October 30, 2020

2020 Vocations Awareness Supplement

Carmelite nuns pray for suffering world ‘from the heart of the Church’

Members of the Discalced Carmelite Monastery of St. Joseph in Terre Haute pray in May around a statue of the Blessed Virgin Mary and the Christ Child on the grounds of their monastery during a May crowning ceremony. The sisters have prayed daily to the Blessed Virgin Mary for an end to the coronavirus pandemic. (Submitted photo)

Members of the Discalced Carmelite Monastery of St. Joseph in Terre Haute pray in May around a statue of the Blessed Virgin Mary and the Christ Child on the grounds of their monastery during a May crowning ceremony. The sisters have prayed daily to the Blessed Virgin Mary for an end to the coronavirus pandemic. (Submitted photo)

By Sr. Clare Joseph Daniels, O.C.D. (Special to The Criterion)

Stay safe; unusual and troubling times; masks, social distancing, quarantine, lockdown.

These are all new catch-words introduced into our everyday vocabulary since the emergence of the COVID-19 pandemic. Uncertainty in a world that was once predictable.

The world as we knew it has drastically changed since the earlier part of this year. We have all been inundated with news of COVID-19—what it is and how it spreads. We have been instructed in how to self-protect and move about safely within society, being given new mandates and restrictions.

So, what does any of this have to do with the life of cloistered, contemplative nuns? Nuns who, by vows, are socially distanced from the world anyway? How have our lives changed? Have our lives changed? And, if so, in what way can those changes begin to compare with the changes those who live in society have had to make?

These are fair questions. It is true that we are enclosed religious sisters where we are accustomed to praying, working, socializing and otherwise engaging ourselves within a restricted environment, within the home of our monastery. Our engagement with those in society is limited.

The Carmelite vocation is unique in that we live cloistered—enclosed—lives. As a small group of women, we live in community and through the profession of vows, we each responded to the call from God to give our whole lives to prayer, for his people and for our world.

Since the beginning of the pandemic, we have had to suspend public Mass here at the monastery, cancel our annual public novena to Our Lady of Mount Carmel and our Monastic Experience Weekend, and forbid visitors, including our families who visit only once a year. And so, our lives, too, have changed.

We at the Carmelite Monastery of St. Joseph in Terre Haute remain available, however, for discernment with young women via e-mail, phone or Skype until it is safe to receive in-person visits. The changes introduced into our world came upon us as though overnight this year of 2020. And, unlike 20/20 vision, we cannot, at this time, see or predict what the future holds for any of us.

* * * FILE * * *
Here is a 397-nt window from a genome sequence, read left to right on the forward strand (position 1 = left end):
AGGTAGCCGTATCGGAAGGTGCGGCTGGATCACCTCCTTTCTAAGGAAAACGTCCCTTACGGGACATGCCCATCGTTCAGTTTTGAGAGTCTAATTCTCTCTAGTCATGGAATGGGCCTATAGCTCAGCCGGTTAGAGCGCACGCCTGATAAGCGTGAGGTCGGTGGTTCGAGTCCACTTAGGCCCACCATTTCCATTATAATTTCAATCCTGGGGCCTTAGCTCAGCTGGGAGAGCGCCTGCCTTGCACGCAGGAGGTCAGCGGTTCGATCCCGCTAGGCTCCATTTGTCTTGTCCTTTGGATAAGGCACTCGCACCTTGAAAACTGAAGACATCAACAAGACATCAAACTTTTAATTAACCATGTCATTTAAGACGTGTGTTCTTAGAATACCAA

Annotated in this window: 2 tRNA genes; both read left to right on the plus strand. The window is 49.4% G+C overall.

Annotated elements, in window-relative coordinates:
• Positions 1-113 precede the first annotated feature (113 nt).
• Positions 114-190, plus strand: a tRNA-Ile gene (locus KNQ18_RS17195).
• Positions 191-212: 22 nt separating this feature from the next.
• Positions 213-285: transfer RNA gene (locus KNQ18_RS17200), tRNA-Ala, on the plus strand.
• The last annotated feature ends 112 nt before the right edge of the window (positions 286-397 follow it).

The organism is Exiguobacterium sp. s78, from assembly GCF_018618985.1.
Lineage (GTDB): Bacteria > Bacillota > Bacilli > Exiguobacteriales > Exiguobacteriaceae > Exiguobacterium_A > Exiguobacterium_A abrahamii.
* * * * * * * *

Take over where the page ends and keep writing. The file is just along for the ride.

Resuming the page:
Certainly, since the beginning of the pandemic, the changes to our way of life and the sacrifices we have had to make cannot begin to compare with the changes and sacrifices of those who have not chosen to live enclosed lives. We are acutely conscious of this, especially as sacrifice is woven into the fabric of lives of prayer.

Our Holy Mother, St. Teresa of Avila, taught us to nurture an intimate relationship with Christ because it is this relationship that sustains and strengthens our lives of prayer. Here in Carmel, which is what we call our monastic communities, we pray from the heart of the Church. We take the needs of all people into our hearts and intercede to God in unceasing prayer, as a lamp that shines in darkness.

Our lives of prayer are grounded in the reality of our humanity, and we encounter Christ in his humanity. We recall the words from St. John’s Gospel: “And the Word became flesh and made his dwelling among us” (Jn 1:14).

God threw in his lot with all of humanity by becoming flesh. As contemplatives, we also have thrown in our lot with the people of our world. It is through our close communion with Christ that we unite in a solidarity that transcends what the human mind can grasp. We pray for the concrete needs that people have—the daily bread that sustains life and well-being—as well as for the spiritual and psychological needs that people have, most especially during these very tough times.

In The Way of Perfection, St. Teresa of Avila assures us that God “never fails to help anyone who is determined to give up everything for him.” And so, like her, we confidently trust that God hears our prayers and that he will respond to them in his own time and in his own way.

We pray continuously because we know that human effort alone is not enough. “Whoever remains in me and I in him will bear much fruit, because without me you can do nothing”

(Jn. 15:5). Remaining ever vigilant, we provide a beacon of hope to all who struggle to carry their burdens.

While the future may be unpredictable, our trust that God is near and in our world is unwavering. In good or in troubling times, his Spirit is ever-present to guide, support and sustain us. When human ingenuity falls short or fails altogether, we are confident in God’s great love and mercy for all of humanity. Although we cannot see the road ahead, we believe that he will respond to our needs as a people.

In closing, I would like to recall for all of us the words of the risen Lord in St. Matthew’s Gospel. “And behold, I am with you always, until the end of the age” (Mt 28:20).
 

(Discalced Carmelite Sister Clare Joseph Daniels is the vocations director of the Carmelite Monastery of St. Joseph in Terre Haute. To learn more about the community, visit heartsawake.org.)

 

See more from the 2020 Vocations Awareness Supplement

Local site Links:

Like this story? Then share it!